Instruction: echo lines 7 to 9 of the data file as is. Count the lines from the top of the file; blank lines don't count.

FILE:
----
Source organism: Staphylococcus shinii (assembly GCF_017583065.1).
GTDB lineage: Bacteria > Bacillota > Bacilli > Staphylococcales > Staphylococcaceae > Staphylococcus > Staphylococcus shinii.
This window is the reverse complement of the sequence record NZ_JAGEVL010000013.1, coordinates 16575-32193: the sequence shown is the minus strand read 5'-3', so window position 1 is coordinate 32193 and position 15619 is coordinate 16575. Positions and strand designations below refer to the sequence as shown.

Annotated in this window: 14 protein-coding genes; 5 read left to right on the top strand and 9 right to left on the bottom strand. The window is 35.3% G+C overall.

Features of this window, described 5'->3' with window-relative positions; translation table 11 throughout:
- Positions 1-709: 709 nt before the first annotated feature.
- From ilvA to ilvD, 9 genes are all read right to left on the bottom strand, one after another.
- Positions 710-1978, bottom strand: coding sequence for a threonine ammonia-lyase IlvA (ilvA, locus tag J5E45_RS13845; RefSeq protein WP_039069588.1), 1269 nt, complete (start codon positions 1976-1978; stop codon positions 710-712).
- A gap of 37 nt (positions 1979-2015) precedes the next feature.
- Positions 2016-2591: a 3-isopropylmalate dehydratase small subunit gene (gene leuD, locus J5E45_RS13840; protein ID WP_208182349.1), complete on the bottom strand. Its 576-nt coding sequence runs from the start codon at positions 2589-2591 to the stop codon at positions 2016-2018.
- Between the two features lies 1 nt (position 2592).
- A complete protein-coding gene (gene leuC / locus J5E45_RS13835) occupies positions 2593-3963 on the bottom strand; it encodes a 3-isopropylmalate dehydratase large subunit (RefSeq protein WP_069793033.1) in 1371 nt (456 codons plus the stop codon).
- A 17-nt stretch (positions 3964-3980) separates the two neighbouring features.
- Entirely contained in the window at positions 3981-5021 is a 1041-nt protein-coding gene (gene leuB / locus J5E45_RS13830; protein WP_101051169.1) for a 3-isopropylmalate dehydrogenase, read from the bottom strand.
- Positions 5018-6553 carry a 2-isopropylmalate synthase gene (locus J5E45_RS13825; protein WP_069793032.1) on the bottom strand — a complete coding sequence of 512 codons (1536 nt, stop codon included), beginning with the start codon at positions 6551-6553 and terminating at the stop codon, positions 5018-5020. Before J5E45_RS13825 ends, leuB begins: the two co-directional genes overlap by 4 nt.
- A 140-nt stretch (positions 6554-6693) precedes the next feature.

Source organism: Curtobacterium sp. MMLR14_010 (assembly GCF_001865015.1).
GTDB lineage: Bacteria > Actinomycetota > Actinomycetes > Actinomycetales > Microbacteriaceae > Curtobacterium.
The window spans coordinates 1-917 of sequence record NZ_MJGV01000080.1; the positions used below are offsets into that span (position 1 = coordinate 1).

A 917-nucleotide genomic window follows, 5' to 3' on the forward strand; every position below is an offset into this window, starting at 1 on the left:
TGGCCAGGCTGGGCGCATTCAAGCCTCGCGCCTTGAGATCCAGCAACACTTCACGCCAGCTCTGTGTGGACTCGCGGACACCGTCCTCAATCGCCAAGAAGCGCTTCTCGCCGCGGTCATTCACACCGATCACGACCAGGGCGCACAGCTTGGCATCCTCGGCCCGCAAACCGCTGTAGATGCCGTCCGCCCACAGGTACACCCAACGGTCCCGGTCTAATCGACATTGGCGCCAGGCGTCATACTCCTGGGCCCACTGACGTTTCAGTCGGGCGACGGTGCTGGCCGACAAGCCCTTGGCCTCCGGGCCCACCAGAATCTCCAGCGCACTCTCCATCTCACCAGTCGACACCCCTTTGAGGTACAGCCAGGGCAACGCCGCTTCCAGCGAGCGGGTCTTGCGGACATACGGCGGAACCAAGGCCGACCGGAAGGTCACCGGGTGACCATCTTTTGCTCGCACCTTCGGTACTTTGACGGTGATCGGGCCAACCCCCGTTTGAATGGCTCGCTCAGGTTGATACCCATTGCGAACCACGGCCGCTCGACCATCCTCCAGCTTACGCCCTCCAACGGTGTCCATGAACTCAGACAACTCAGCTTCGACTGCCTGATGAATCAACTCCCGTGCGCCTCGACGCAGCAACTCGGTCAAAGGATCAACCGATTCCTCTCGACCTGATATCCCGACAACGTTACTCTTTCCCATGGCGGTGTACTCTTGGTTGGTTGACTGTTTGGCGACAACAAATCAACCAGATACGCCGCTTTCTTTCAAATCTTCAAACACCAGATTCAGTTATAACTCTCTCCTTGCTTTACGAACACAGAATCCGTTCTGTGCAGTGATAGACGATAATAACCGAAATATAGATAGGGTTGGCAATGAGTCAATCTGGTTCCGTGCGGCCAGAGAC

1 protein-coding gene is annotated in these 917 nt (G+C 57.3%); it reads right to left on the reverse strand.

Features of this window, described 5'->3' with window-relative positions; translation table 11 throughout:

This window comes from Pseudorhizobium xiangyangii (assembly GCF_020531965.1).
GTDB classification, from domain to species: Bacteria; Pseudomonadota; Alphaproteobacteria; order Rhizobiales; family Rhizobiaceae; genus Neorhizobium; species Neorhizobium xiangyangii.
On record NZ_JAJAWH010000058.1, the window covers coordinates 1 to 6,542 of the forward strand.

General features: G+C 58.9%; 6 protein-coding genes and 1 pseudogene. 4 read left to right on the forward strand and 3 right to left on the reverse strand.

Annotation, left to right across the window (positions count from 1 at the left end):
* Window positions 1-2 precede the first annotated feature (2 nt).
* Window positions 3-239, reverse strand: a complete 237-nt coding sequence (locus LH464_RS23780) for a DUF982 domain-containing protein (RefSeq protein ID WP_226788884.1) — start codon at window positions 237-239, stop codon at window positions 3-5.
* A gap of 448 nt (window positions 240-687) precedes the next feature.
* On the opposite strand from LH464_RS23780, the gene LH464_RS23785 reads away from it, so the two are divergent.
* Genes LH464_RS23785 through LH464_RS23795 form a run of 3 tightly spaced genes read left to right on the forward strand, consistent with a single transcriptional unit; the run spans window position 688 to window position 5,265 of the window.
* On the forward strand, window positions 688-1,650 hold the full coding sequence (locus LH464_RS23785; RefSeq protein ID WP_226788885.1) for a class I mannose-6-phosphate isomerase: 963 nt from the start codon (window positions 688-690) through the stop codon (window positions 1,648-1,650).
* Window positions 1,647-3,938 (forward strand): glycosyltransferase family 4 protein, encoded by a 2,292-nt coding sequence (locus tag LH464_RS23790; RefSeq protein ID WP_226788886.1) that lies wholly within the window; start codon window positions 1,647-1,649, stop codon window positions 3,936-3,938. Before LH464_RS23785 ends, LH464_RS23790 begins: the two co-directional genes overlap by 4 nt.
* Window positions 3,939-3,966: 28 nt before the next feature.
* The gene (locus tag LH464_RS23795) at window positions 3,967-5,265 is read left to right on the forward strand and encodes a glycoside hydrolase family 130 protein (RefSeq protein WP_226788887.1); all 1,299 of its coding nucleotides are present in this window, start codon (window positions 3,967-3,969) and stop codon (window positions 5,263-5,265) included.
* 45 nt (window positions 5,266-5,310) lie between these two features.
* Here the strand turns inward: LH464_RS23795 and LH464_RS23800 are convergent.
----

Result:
- From ilvA to ilvD, 9 genes are all read right to left on the bottom strand, one after another.
- Positions 710-1978, bottom strand: coding sequence for a threonine ammonia-lyase IlvA (ilvA, locus tag J5E45_RS13845; RefSeq protein WP_039069588.1), 1269 nt, complete (start codon positions 1976-1978; stop codon positions 710-712).
- A gap of 37 nt (positions 1979-2015) precedes the next feature.